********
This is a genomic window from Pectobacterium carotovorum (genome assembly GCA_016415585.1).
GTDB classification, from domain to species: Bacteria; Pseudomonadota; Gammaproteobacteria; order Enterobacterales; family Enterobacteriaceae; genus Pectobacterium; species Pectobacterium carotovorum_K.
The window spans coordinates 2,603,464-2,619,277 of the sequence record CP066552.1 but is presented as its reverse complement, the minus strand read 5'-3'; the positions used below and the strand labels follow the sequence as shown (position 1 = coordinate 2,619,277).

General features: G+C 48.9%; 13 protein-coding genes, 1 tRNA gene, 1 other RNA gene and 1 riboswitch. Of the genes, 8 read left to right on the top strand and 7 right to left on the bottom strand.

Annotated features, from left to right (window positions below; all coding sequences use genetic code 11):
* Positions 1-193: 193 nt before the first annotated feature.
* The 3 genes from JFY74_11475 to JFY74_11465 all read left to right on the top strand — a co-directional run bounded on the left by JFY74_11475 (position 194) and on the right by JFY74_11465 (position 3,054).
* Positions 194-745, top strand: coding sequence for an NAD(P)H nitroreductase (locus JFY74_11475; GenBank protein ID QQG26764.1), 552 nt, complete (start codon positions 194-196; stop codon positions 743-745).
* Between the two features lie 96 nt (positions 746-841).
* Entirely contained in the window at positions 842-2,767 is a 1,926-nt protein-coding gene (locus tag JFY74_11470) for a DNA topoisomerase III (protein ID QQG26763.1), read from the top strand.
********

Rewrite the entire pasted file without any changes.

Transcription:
This is a genomic window from Pectobacterium carotovorum (genome assembly GCA_016415585.1).
GTDB classification, from domain to species: Bacteria; Pseudomonadota; Gammaproteobacteria; order Enterobacterales; family Enterobacteriaceae; genus Pectobacterium; species Pectobacterium carotovorum_K.
The window spans coordinates 2,603,464-2,619,277 of the sequence record CP066552.1 but is presented as its reverse complement, the minus strand read 5'-3'; the positions used below and the strand labels follow the sequence as shown (position 1 = coordinate 2,619,277).

General features: G+C 48.9%; 13 protein-coding genes, 1 tRNA gene, 1 other RNA gene and 1 riboswitch. Of the genes, 8 read left to right on the top strand and 7 right to left on the bottom strand.

Annotated features, from left to right (window positions below; all coding sequences use genetic code 11):
* Positions 1-193: 193 nt before the first annotated feature.
* The 3 genes from JFY74_11475 to JFY74_11465 all read left to right on the top strand — a co-directional run bounded on the left by JFY74_11475 (position 194) and on the right by JFY74_11465 (position 3,054).
* Positions 194-745, top strand: coding sequence for an NAD(P)H nitroreductase (locus JFY74_11475; GenBank protein ID QQG26764.1), 552 nt, complete (start codon positions 194-196; stop codon positions 743-745).
* Between the two features lie 96 nt (positions 746-841).
* Entirely contained in the window at positions 842-2,767 is a 1,926-nt protein-coding gene (locus tag JFY74_11470) for a DNA topoisomerase III (protein ID QQG26763.1), read from the top strand.